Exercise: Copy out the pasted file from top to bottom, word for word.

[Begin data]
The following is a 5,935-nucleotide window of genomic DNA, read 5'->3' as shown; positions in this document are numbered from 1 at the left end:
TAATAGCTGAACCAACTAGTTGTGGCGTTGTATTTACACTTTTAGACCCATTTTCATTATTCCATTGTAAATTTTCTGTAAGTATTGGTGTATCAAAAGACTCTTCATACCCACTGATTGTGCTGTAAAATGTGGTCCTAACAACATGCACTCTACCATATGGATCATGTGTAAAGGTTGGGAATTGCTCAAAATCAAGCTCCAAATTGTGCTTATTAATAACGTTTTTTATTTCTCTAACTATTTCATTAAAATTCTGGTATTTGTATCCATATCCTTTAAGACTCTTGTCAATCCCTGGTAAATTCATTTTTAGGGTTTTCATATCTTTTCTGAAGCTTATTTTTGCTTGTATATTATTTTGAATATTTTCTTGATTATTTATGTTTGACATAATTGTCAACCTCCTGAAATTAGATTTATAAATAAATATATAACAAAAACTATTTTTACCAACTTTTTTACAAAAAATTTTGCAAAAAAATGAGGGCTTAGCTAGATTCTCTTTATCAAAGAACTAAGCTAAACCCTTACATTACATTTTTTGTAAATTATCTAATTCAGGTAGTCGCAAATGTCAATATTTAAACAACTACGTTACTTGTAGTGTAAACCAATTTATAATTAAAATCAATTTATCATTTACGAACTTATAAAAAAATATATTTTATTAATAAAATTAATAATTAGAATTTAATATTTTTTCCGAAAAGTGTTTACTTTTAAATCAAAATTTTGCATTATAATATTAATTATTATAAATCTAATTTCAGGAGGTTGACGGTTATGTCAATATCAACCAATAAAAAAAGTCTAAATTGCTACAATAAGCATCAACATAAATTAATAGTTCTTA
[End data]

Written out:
The following is a 5,935-nucleotide window of genomic DNA, read 5'->3' as shown; positions in this document are numbered from 1 at the left end:
TAATAGCTGAACCAACTAGTTGTGGCGTTGTATTTACACTTTTAGACCCATTTTCATTATTCCATTGTAAATTTTCTGTAAGTATTGGTGTATCAAAAGACTCTTCATACCCACTGATTGTGCTGTAAAATGTGGTCCTAACAACATGCACTCTACCATATGGATCATGTGTAAAGGTTGGGAATTGCTCAAAATCAAGCTCCAAATTGTGCTTATTAATAACGTTTTTTATTTCTCTAACTATTTCATTAAAATTCTGGTATTTGTATCCATATCCTTTAAGACTCTTGTCAATCCCTGGTAAATTCATTTTTAGGGTTTTCATATCTTTTCTGAAGCTTATTTTTGCTTGTATATTATTTTGAATATTTTCTTGATTATTTATGTTTGACATAATTGTCAACCTCCTGAAATTAGATTTATAAATAAATATATAACAAAAACTATTTTTACCAACTTTTTTACAAAAAATTTTGCAAAAAAATGAGGGCTTAGCTAGATTCTCTTTATCAAAGAACTAAGCTAAACCCTTACATTACATTTTTTGTAAATTATCTAATTCAGGTAGTCGCAAATGTCAATATTTAAACAACTACGTTACTTGTAGTGTAAACCAATTTATAATTAAAATCAATTTATCATTTACGAACTTATAAAAAAATATATTTTATTAATAAAATTAATAATTAGAATTTAATATTTTTTCCGAAAAGTGTTTACTTTTAAATCAAAATTTTGCATTATAATATTAATTATTATAAATCTAATTTCAGGAGGTTGACGGTTATGTCAATATCAACCAATAAAAAAAGTCTAAATTGCTACAATAAGCATCAACATAAATTAATAGTTCTTA